LOS ANGELES (CNS) - City Attorney Mike Feuer announced today that his office, in coordination with the Los Angeles Police Department, has filed 120 criminal cases against 515 defendants associated with 105 illegal commercial cannabis locations across the city.
“Los Angeles voters wanted common-sense rules to regulate recreational marijuana so public safety is protected in our neighborhoods,” Feuer said. “Our message is clear -- if you are operating an illegal cannabis business you will be held accountable.”
Since January, all businesses conducting commercial cannabis activity in Los Angeles are required to be licensed by both the state of California and the city. The new regulations follow the passage in recent years of state laws allowing recreational cannabis use and cannabis sales in the State of California.
Under newly adopted city guidelines, commercial cannabis activity is prohibited in certain designated zones or near sensitive sites including schools.
LAPD Chief Michel Moore said police “will continue to work in support of the entire city family to ensure the responsible and lawful commercial sales of cannabis in Los Angeles.”
Moore also warned that illegal shops may be selling products that have not been legally tested and could be laced with dangerous substances.
“The price difference for a consumer who goes into a licensed establishment, versus an unlicensed establishment, can be their life, plain and simple,” Moore said. “The cannabis, or what is represented to be cannabis at unlicensed locations, many times is laced with all kinds of substances, including fentanyl.”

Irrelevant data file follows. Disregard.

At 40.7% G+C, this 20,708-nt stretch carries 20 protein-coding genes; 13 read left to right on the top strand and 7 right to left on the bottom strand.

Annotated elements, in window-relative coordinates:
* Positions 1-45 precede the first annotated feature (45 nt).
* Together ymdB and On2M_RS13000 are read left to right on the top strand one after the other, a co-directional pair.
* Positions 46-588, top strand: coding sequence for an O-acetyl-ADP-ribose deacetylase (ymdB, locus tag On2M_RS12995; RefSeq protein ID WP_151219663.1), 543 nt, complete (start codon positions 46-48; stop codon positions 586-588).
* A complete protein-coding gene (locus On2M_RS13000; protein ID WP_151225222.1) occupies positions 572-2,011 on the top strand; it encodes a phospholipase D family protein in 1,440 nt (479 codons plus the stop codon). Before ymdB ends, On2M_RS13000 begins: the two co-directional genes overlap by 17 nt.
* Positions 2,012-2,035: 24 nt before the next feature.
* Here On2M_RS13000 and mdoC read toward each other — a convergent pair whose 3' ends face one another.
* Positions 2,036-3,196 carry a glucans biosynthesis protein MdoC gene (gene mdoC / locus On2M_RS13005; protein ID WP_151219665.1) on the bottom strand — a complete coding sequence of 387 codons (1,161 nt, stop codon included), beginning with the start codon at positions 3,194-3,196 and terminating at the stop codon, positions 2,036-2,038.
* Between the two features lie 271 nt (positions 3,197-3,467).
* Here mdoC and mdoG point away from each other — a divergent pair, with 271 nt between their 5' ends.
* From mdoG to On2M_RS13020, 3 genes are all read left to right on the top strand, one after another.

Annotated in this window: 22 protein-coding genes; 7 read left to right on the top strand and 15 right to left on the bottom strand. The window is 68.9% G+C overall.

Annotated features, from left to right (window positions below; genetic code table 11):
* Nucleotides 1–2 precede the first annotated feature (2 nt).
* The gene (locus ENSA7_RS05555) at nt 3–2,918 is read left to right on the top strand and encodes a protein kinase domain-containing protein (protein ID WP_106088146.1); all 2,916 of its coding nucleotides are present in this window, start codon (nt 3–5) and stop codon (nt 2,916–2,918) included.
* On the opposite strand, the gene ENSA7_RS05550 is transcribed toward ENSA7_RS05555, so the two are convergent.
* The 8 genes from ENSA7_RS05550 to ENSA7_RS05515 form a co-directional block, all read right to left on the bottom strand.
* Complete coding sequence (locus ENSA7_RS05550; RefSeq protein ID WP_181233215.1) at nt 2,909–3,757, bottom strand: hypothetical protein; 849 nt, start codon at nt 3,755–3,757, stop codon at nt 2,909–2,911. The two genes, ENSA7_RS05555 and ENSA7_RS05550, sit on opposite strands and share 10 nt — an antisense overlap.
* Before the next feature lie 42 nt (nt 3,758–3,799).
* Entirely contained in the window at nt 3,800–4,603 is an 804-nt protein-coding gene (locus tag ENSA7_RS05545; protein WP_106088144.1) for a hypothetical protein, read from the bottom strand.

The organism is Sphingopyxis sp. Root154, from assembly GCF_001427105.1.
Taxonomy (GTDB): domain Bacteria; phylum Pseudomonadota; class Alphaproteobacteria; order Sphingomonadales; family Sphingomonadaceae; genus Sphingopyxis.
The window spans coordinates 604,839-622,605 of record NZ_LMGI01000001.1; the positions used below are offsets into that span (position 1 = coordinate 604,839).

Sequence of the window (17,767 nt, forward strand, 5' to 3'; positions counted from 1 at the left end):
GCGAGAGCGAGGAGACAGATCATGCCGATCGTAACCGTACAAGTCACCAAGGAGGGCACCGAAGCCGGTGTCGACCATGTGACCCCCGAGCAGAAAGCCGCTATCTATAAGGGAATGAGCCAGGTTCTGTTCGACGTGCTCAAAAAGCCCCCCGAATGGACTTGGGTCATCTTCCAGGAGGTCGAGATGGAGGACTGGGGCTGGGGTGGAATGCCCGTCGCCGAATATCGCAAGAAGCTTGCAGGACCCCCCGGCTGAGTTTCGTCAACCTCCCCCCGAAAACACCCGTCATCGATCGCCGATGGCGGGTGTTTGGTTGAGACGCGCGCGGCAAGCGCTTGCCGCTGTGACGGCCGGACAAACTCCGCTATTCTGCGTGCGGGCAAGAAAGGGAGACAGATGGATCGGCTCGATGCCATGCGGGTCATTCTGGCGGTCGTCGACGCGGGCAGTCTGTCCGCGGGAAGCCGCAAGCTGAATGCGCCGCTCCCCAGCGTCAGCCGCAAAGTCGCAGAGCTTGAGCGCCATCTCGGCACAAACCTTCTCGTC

The City Attorney's Marijuana Enforcement Unit worked with police to identify the locations and individuals that were charged. The filings primarily affect commercial locations but also include grow sites, extraction labs, and delivery services distributed geographically by council district, officials said.
All defendants face misdemeanor charges for violations of the Los Angeles Municipal Code regarding unlicensed commercial cannabis activity punishable by up to six months in jail and $1,000 in fines.
Feuer's office said 23 locations of alleged illegal activity have been closed since the police investigations and criminal filings commenced. The city attorney said he will continue to work closely with the LAPD and the Los Angeles Department of Cannabis Regulation to identify and prosecute locations believed to be operating without a license.
“The Department of Cannabis Regulation commends the city attorney and the LAPD for their successful efforts and continued dedication to identifying and prosecuting unlawful cannabis activity within the city,” said Cat Packer, executive director of the Los Angeles Department of Cannabis Regulation. “We all encourage residents to help in this effort by reporting questionable cannabis activity in their communities through the city's online complaint portal.”
Packer said there are 163 business currently operating legally in the city. Moore said there are hundreds believed to be still operating illegally.
Additional information on cannabis regulations, including how to get licensed and submitting a complaint about unlicensed commercial cannabis activity, can be found at the city's cannabis regulation website at http://cannabis.lacity.org/.
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